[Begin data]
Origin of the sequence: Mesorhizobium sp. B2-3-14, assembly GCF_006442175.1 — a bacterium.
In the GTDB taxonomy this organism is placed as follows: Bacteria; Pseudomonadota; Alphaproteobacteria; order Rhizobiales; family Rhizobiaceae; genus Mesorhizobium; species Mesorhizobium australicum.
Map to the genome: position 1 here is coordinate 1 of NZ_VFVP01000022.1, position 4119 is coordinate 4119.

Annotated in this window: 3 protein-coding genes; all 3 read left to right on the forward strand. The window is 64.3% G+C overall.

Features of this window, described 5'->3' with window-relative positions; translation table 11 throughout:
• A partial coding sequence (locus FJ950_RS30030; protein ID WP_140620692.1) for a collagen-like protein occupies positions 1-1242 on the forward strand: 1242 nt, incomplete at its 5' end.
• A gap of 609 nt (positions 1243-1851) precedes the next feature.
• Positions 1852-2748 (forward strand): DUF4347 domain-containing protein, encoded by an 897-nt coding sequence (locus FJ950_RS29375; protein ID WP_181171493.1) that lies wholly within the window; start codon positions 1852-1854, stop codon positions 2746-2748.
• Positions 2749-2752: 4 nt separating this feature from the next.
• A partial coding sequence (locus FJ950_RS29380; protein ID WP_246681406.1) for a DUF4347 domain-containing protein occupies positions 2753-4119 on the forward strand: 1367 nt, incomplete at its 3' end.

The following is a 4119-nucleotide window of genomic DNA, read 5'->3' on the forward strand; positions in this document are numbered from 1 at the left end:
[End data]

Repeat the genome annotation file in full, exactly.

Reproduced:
Origin of the sequence: Mesorhizobium sp. B2-3-14, assembly GCF_006442175.1 — a bacterium.
In the GTDB taxonomy this organism is placed as follows: Bacteria; Pseudomonadota; Alphaproteobacteria; order Rhizobiales; family Rhizobiaceae; genus Mesorhizobium; species Mesorhizobium australicum.
Map to the genome: position 1 here is coordinate 1 of NZ_VFVP01000022.1, position 4119 is coordinate 4119.

Annotated in this window: 3 protein-coding genes; all 3 read left to right on the forward strand. The window is 64.3% G+C overall.

Features of this window, described 5'->3' with window-relative positions; translation table 11 throughout:
• A partial coding sequence (locus FJ950_RS30030; protein ID WP_140620692.1) for a collagen-like protein occupies positions 1-1242 on the forward strand: 1242 nt, incomplete at its 5' end.
• A gap of 609 nt (positions 1243-1851) precedes the next feature.
• Positions 1852-2748 (forward strand): DUF4347 domain-containing protein, encoded by an 897-nt coding sequence (locus FJ950_RS29375; protein ID WP_181171493.1) that lies wholly within the window; start codon positions 1852-1854, stop codon positions 2746-2748.
• Positions 2749-2752: 4 nt separating this feature from the next.
• A partial coding sequence (locus FJ950_RS29380; protein ID WP_246681406.1) for a DUF4347 domain-containing protein occupies positions 2753-4119 on the forward strand: 1367 nt, incomplete at its 3' end.

The following is a 4119-nucleotide window of genomic DNA, read 5'->3' on the forward strand; positions in this document are numbered from 1 at the left end: